Oh tofu. To think that for years I thought you were just a useless off-white blob with no flavour or substance, but I have been drawn in by your charms. Ok, so it starts as an off-white blob with very little flavour, but that’s part of the tofu magic. Beef tastes of beef, chicken tastes of people, lamb tastes of fluffy woolly critters frolicking in a spring meadow, but tofu can taste of anything you damn well please. It’s a customisable dish! Pretty much.
I’m not a vegetarian or vegan, but I enjoy variety and meat can be bloody expensive. It’s far more economical (and healthy…) to get as much of your nutritional needs as possible from fruit, vegetables, oils and whole grains, but humans also need protein. Lentils and other legumes are fine and very tasty with the right recipes and a bit of creativity, but tofu has something a little more special. It has a wonderful habit of absorbing the flavours you’re cooking with so you can make delicious protein-filled nuggets of wonder. Tofu is also low in fat, low-calorie, high in protein and high in iron. All of that good stuff.
I cooked with tofu tonight, and I’m going to share my favourite healthy-ish recipe with you. It’s very simple and takes no time at all to prepare, but it’ll easily satisfy two people and it’s pretty righteous too:
Oh The Burning, The Burning Is Love, Ow My Mouth Noodles (with Tofu):
- 2 bundles/servings of noodles. I like Clearsping organic udon, personally. I find that fully whole wheat noodles can disintegrate and are better suited for cold dishes (omg cold soba… nyom…) but semi whole wheat udon is a little more resilient.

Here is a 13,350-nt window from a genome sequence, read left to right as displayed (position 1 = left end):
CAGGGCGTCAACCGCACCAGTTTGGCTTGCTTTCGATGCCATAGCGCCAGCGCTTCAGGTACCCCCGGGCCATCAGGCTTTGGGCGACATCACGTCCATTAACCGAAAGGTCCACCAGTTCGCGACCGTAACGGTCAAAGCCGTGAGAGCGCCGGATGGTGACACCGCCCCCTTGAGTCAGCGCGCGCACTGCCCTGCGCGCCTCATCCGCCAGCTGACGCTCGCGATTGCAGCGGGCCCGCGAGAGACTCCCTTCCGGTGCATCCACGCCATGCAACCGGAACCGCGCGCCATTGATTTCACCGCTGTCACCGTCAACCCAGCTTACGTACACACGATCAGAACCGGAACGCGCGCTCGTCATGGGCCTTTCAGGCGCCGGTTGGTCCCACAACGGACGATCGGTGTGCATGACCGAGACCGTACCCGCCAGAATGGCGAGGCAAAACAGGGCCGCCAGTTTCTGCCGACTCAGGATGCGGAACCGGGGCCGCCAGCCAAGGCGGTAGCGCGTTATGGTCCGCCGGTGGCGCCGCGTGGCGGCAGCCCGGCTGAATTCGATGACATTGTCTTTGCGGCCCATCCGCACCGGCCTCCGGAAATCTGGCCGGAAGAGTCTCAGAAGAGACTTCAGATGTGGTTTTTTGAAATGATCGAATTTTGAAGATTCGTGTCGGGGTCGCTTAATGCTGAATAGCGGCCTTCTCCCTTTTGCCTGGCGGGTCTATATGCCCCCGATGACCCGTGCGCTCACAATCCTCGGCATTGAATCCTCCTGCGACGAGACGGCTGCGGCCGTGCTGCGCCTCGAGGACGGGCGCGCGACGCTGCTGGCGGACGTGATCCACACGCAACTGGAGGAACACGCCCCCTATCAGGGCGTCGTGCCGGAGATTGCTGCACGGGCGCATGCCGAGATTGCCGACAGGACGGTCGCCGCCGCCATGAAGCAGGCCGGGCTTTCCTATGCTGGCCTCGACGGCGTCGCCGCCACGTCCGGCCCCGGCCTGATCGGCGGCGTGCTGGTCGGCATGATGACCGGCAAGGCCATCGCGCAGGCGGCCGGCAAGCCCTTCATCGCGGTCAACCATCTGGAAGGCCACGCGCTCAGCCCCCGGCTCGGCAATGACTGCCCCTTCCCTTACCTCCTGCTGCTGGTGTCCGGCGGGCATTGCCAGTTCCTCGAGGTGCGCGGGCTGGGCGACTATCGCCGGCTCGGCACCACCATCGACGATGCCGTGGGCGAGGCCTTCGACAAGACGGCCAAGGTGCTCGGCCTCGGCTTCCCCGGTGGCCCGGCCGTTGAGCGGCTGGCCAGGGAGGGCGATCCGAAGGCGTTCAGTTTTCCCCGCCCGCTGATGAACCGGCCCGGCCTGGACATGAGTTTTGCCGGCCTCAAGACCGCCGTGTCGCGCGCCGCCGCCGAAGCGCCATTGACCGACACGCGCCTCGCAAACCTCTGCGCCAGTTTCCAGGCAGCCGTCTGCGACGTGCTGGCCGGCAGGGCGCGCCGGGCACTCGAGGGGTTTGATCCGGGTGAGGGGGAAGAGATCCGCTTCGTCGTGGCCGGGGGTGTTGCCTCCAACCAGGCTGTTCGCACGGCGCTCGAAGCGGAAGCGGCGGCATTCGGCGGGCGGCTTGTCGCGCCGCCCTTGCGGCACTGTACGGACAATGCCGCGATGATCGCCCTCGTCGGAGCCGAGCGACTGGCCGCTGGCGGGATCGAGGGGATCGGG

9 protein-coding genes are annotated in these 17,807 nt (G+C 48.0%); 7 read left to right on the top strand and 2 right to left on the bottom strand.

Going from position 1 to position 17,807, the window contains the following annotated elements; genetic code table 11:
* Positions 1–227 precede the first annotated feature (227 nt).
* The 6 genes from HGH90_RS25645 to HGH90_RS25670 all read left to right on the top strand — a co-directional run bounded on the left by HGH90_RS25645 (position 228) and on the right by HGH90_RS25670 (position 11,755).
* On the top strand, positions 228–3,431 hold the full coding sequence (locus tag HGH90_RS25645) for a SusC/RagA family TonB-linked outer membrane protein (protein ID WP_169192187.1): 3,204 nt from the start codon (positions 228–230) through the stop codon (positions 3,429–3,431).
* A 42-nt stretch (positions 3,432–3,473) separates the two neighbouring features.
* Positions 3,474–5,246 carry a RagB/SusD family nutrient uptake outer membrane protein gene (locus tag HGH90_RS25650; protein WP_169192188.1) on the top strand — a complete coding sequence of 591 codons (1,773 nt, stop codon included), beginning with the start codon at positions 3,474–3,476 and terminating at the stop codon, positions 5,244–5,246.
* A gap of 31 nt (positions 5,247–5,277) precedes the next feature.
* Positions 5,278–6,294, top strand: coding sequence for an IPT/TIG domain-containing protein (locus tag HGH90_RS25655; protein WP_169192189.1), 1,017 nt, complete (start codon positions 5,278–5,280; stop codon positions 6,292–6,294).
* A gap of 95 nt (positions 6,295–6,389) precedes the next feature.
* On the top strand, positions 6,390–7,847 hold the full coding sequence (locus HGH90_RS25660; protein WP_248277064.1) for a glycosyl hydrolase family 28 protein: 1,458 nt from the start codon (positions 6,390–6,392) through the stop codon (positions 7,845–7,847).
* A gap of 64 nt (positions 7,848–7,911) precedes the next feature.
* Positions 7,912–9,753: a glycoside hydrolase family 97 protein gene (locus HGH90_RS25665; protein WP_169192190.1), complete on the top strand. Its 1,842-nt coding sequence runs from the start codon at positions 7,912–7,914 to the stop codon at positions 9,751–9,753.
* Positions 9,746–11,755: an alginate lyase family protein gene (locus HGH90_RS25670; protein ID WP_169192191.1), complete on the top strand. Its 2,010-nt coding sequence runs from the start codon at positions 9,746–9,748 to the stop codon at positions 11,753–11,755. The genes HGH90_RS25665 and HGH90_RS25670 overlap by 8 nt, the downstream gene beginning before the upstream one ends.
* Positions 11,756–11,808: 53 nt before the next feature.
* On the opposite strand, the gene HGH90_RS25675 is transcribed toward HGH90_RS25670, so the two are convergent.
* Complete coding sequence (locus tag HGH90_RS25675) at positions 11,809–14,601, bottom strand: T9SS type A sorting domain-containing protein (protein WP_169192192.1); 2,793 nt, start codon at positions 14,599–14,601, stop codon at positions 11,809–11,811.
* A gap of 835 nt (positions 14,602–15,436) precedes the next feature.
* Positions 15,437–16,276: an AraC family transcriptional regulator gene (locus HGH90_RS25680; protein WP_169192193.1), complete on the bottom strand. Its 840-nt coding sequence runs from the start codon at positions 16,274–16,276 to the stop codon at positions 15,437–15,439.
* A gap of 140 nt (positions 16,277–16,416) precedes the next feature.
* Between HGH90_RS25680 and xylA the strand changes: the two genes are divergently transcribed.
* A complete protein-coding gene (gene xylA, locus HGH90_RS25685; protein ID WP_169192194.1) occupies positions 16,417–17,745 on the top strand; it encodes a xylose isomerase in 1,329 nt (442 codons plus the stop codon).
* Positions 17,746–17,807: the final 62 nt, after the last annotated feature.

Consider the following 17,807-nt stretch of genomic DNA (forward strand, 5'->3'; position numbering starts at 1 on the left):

- 1 red onion, chopped.
- 1/4 savoy cabbage, roughly chopped.
- 2 carrots, sliced.
- 4 spring onions, chopped.
- 150g tofu, drained and pressed.
- About 1 tbsp of grated or finely chopped ginger.
For the awesome sauce of awesome:
- 2 tbsp mirin (Japanese rice wine).
- 2 tbsp soy sauce.
- 2 tbsp hot chili sauce (I’m on a Sriracha kick at the minute so I use that, but any old chili sauce will do).
- 1 tbsp water.
NOW IT’S TIME FOR MAGIC!
1. To begin with you need to prepare your tofu for cooking. Pat it down with some kitchen roll and slice. Place the slices on top of a layer of kitchen roll on a chopping board, add another layer of kitchen roll, then place either another chopping board or a baking tray (anything flat and large enough to cover your tofu slices) and weigh it down with a heavy pot or book. I like to use a copy of The Oxford Companion to the Photograph because it’s just the right size and a good weight. It’s also an interesting book to flick through, which is handy. Leave the tofu to be squished for at least ten minutes. The more you leave it the more water will be squeezed out and the firmer the texture will be.
2. While that’s happening chop your vegetables and make your sauce. Keep the sauce to one side for now and stir it well.
3. Once your tofu has been squished enough, heat about 1 tbsp sesame oil in a wok or frying pan. Either chop the tofu some more (I like to make little squares of about 2cm) or throw it into the pan as it is. Cook the tofu until it turns golden brown.
4. While the tofu is browning start cooking the noodles according to the instructions on whatever manufacturer’s packaging you’re using.
5. Add the ginger to the pan with the tofu and fry for a couple of minutes. Add the vegetables (except the spring onions) and keep things moving so you don’t end up with burnt bits. Cook until the carrots start to go tender.
6. Drain your noodles once they’re cooked. Add the cooked vegetable and tofu mixture to the noodle pan, and toss everything together with the sauce. If you’re lucky enough to have an operational wok, just add the noodles to that. Once the sauce thickens a bit, remove from the heat and serve. Sprinkle the spring onions on top as a delicious garnish.
I was planning to take some photos to accompany this entry, but unfortunately my hunger made me impatient. I can tell you that it looks very pretty with all of the different colours from the vegetables and spicy sauce, and it tastes even better, but I guess you’ll just have to take my word for it.